Ford Everest and Ford Ranger Raptor Terrain Management System (TMS) explained (2020 update)

The Ford Everest and Raptor can be configured to suit specific terrains using their Terrain Management System (TMS), and we’d expect future Ford 4X4s to be the same. Here’s how it works.

Mud is different to rocks and sand is different to snow. Each terrain requires different characteristics from a vehicle, which is where adaptive terrain systems come in, able to reconfigure the vehicle to a specific terrain.

To some extent this has been done since 4x4s were invented, as low range itself is a reconfiguration, as are differential locks and swaybar disconnects, and even adjusting tyre pressures. But what’s really driven the idea of adaptive terrain systems has been the electronic age.

With fully electronically controlled vehicles, adaptive terrain systems change parameters like throttle responses, gearshift points, front/rear torque distribution and traction control settings to optimise the vehicle for different terrains like sand, rocks and mud. In this article we’re going to take a detailed look at the Ford’s adaptive terrain system called Terrain Management, as fitted to Everests and Ranger Raptors – and my guess is we can expect to see it on Rangers too. The system is also fitted to other Ford vehicles such as the F-150 Raptor and Explorer, available in North America, so much of what is explained below is relevant to those vehicles too.

Terrain Management System – overview

Terrain management has several modes – six for Raptor, four for Everest. Ford has also changed the modes over time, as the Everest used to have Normal, Mud/Snow, Sand and Rock. Now it has Normal, Mud/Ruts, Sand and Grass/Gravel/Snow. And the 2020 Raptor’s Grass/Gravel/Snow mode has been renamed Weather….so yes, all this is a bit confusing, I wish Ford would just settle down with the names! However, it’s more a naming thing than actual changes, although all carmakers do update their in-car technology over time without necessarily making a big fuss about it.

Some of the modes are for use on-road, and some off-road. Here’s a table showing what modes are in which vehicle:

Type of mode ModeVehicleRangeUse
RoadNormalEverest, RaptorHigh or lowNormal driving onroad, towing.
RoadSportRaptorHigh or lowHigh-speed, sporty onroad driving.
OffroadSand, Mud/SandEverest, RaptorHigh (sand)
high or low (Mud/Sand)
Loose, soft, deep terrain
OffroadWeather, Grass/Gravel/Snow, Mud/Snow on older EverestsEverest, RaptorHighHard but slippery surfaces
OffroadRock (also known as ‘Rock Crawl’)Everest, RaptorLowRock, deep ruts, wheel articulation
On/offroadBajaRaptorHigh or lowHigh-speed offroad driving

Not all modes are available in low range, an interesting contrast to Toyota who offer no modes in high-range, and Land Rover who offer all modes in all ranges except for Rock which is low-range only. Ford did tell us that there was not enough difference between the other modes in low range which is why they aren’t offered. And if you’re thinking that Ford’s TMS looks very similar to Land Rover’s Terrain Response, even down to the icons…then you’re right. When Land Rover developed its Terrain Response it was owned by Ford, so I guess there was some sort of intellectual-ownership deal going on. And indeed, many other carmakers have copied Terrain Response such as Jeep, Mitsubishi, Nissan and Toyota, to name just a few. Similar systems are fitted to sports cars too, setting up for racetrack work, normal driving or sporty onroad driving.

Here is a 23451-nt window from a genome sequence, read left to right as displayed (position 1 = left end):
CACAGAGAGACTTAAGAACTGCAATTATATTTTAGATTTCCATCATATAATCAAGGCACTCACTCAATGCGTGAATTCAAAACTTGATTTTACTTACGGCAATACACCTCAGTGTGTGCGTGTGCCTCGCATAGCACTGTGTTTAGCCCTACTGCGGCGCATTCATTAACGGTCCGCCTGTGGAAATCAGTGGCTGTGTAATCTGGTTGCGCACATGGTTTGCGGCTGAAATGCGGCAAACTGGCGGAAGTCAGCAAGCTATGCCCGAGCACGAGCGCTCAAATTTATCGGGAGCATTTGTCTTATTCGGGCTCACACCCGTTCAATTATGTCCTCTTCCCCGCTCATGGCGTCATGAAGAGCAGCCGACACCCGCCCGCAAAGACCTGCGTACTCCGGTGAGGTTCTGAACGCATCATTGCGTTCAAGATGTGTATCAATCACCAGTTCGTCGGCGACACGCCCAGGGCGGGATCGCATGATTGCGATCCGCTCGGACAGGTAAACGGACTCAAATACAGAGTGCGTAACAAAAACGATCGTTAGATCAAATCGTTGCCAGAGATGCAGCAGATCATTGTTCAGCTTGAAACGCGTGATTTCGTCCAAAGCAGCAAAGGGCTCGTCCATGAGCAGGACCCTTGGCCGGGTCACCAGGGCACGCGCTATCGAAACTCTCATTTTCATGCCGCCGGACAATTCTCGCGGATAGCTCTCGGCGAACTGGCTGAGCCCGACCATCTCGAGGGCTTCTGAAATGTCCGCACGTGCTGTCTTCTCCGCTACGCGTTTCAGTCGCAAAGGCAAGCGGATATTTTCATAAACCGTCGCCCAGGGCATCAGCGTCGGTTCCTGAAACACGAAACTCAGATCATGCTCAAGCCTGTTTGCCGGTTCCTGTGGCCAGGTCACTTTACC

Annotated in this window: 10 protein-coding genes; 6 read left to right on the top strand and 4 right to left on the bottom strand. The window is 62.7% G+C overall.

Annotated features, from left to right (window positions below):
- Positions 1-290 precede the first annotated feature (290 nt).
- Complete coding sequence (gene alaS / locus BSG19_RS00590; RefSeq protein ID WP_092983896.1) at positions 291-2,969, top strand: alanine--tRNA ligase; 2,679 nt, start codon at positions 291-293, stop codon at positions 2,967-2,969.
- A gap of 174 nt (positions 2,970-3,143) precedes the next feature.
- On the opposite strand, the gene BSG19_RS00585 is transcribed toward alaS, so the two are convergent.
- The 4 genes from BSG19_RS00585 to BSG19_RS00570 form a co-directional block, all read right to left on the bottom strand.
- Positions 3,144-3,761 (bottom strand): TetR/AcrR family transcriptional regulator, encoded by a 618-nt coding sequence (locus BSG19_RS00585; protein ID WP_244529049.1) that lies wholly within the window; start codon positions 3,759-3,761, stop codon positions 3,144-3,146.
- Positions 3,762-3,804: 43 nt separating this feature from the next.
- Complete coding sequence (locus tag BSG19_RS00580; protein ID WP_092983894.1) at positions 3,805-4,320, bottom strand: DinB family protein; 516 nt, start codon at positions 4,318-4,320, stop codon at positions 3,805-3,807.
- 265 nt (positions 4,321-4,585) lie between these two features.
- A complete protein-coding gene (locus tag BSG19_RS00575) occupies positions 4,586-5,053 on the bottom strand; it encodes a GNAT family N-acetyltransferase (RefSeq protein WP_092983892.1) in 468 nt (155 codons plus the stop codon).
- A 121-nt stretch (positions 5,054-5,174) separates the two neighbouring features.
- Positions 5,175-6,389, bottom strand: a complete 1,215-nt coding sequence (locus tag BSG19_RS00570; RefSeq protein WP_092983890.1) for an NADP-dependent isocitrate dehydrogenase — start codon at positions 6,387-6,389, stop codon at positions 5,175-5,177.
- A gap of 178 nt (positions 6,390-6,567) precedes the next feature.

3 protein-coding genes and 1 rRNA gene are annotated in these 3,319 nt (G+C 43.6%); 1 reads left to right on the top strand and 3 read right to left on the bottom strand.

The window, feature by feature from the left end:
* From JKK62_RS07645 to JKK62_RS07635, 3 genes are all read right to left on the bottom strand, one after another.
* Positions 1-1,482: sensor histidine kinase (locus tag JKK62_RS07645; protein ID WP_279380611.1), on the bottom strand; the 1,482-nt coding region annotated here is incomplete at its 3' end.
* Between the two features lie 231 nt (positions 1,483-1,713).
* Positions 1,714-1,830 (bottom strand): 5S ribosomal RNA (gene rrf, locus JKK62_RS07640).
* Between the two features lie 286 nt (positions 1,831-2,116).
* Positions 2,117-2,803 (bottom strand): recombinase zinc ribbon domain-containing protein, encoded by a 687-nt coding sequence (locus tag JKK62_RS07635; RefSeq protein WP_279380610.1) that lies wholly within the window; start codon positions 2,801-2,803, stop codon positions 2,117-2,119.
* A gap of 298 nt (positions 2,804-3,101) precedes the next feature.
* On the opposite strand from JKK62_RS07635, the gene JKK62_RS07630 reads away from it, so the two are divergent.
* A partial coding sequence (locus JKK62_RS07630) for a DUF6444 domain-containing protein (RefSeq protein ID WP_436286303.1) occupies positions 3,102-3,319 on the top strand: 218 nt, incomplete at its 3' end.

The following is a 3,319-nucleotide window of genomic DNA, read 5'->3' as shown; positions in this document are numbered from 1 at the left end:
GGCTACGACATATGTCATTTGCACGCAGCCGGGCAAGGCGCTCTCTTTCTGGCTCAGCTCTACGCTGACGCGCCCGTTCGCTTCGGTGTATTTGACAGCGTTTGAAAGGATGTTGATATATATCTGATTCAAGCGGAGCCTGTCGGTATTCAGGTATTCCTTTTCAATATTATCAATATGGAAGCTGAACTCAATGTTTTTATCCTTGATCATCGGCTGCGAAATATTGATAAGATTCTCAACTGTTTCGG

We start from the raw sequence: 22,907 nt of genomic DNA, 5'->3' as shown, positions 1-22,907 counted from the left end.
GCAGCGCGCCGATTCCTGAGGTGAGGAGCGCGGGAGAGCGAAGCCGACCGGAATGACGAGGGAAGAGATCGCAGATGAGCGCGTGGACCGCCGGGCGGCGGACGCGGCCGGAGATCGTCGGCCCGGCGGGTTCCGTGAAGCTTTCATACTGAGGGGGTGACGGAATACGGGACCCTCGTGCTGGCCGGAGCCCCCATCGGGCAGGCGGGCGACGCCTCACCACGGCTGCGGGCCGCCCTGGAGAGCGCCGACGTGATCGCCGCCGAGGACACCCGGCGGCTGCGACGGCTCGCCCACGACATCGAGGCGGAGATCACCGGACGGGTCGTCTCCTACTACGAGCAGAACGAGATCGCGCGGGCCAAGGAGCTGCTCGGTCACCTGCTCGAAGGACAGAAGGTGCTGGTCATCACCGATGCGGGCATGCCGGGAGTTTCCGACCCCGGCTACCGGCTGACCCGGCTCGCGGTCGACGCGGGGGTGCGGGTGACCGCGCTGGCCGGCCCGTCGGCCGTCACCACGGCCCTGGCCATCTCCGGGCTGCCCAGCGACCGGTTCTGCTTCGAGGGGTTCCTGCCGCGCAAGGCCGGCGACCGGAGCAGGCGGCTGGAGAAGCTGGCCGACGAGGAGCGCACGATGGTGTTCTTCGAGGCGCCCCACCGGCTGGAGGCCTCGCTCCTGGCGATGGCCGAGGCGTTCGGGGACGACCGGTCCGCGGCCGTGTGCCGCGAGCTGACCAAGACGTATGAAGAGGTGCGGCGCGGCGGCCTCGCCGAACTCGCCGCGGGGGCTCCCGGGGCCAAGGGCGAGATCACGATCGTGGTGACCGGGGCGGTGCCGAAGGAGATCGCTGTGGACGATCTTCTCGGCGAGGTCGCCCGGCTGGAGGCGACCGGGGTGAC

Because these different modes are just selecting different software programs on the car’s computer, any mode can be selected immediately, no need to stop, as it’s just electronic reconfiguration.

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Everest: the dial is the Terrain Management system – Normal, Mud/Grass/Snow, Sand and Rock, with Sand mode selected.  In the centre of the dial is Hill Descent Control.

The modes are selected in the Raptor by a menu, not a dial. I much prefer the tactile dial, but implementing things in software is cheaper.

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Raptor TMS selection, prompting to select low range before Rock can be selected.

In both Everest and Raptor (Everest shown), you’re notified on the dash when a mode is selected:

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The settings changed by the different modes are:

  • Brake Traction Control (BTC) – brakes an individual wheel that spins to increase drive to the other one that isn’t spinning;
  • Engine Traction Control (ETC) – regulates power to control wheelspin across two or more wheels;
  • Electronic Stability Program (ESP) – brakes individual wheels and controls throttle to keep the car from sliding, controls oversteer and understeer;
  • Gearshift points – when the car changes up, and down;
  • Throttle response – speed of response and sensitivity;
  • Centre clutch (Everest only) – the degree to which the centre clutch (does same job as a centre differential) locks up.

Here’s a short video showing an Everest and Raptor demonstrating brake traction control – look at how wheelspin is stopped on individual wheels:

Aside from the electronically controlled driving systems, all Raptors, Ranger 4WD and Hi-Rider, and 4WD Everests have a rear manually operated cross-axle locking differential (“rear locker”). This means that on the rear axle one wheel cannot spin uselessly while the other remains stationary, but locking the rear differential will reduce steering capability as both rear wheels are forced to turn at the same speed, even when the vehicle is cornering. The TMS system does not force the rear locker in or out.